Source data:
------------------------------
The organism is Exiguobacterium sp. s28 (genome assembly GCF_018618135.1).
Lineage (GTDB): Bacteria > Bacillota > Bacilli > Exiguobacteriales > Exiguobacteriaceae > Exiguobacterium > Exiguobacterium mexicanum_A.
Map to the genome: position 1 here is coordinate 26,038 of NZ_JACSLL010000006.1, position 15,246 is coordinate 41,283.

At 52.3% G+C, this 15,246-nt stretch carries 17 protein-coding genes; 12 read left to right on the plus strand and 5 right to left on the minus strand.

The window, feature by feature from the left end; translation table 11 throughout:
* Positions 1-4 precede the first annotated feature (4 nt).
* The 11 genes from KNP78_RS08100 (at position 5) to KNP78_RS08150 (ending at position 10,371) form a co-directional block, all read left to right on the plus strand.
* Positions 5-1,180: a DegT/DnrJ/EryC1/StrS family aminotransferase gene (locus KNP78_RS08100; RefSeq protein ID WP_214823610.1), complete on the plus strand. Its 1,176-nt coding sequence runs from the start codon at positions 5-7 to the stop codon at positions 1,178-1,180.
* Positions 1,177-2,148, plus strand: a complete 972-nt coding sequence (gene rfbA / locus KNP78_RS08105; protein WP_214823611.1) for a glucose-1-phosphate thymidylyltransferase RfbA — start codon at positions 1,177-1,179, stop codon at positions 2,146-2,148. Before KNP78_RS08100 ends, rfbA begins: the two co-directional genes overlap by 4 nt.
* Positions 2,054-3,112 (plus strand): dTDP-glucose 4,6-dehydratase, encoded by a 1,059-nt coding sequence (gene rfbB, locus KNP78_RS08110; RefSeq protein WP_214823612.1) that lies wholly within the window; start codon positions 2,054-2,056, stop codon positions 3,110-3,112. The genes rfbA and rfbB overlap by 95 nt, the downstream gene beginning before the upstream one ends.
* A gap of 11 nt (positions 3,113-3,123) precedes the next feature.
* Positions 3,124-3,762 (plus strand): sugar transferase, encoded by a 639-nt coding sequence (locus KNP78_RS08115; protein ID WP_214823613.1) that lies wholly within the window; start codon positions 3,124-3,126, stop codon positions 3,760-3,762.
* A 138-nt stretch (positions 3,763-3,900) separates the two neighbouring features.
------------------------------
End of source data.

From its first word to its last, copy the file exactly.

The organism is Exiguobacterium sp. s28 (genome assembly GCF_018618135.1).
Lineage (GTDB): Bacteria > Bacillota > Bacilli > Exiguobacteriales > Exiguobacteriaceae > Exiguobacterium > Exiguobacterium mexicanum_A.
Map to the genome: position 1 here is coordinate 26,038 of NZ_JACSLL010000006.1, position 15,246 is coordinate 41,283.

At 52.3% G+C, this 15,246-nt stretch carries 17 protein-coding genes; 12 read left to right on the plus strand and 5 right to left on the minus strand.

The window, feature by feature from the left end; translation table 11 throughout:
* Positions 1-4 precede the first annotated feature (4 nt).
* The 11 genes from KNP78_RS08100 (at position 5) to KNP78_RS08150 (ending at position 10,371) form a co-directional block, all read left to right on the plus strand.
* Positions 5-1,180: a DegT/DnrJ/EryC1/StrS family aminotransferase gene (locus KNP78_RS08100; RefSeq protein ID WP_214823610.1), complete on the plus strand. Its 1,176-nt coding sequence runs from the start codon at positions 5-7 to the stop codon at positions 1,178-1,180.
* Positions 1,177-2,148, plus strand: a complete 972-nt coding sequence (gene rfbA / locus KNP78_RS08105; protein WP_214823611.1) for a glucose-1-phosphate thymidylyltransferase RfbA — start codon at positions 1,177-1,179, stop codon at positions 2,146-2,148. Before KNP78_RS08100 ends, rfbA begins: the two co-directional genes overlap by 4 nt.
* Positions 2,054-3,112 (plus strand): dTDP-glucose 4,6-dehydratase, encoded by a 1,059-nt coding sequence (gene rfbB, locus KNP78_RS08110; RefSeq protein WP_214823612.1) that lies wholly within the window; start codon positions 2,054-2,056, stop codon positions 3,110-3,112. The genes rfbA and rfbB overlap by 95 nt, the downstream gene beginning before the upstream one ends.
* A gap of 11 nt (positions 3,113-3,123) precedes the next feature.
* Positions 3,124-3,762 (plus strand): sugar transferase, encoded by a 639-nt coding sequence (locus KNP78_RS08115; protein ID WP_214823613.1) that lies wholly within the window; start codon positions 3,124-3,126, stop codon positions 3,760-3,762.
* A 138-nt stretch (positions 3,763-3,900) separates the two neighbouring features.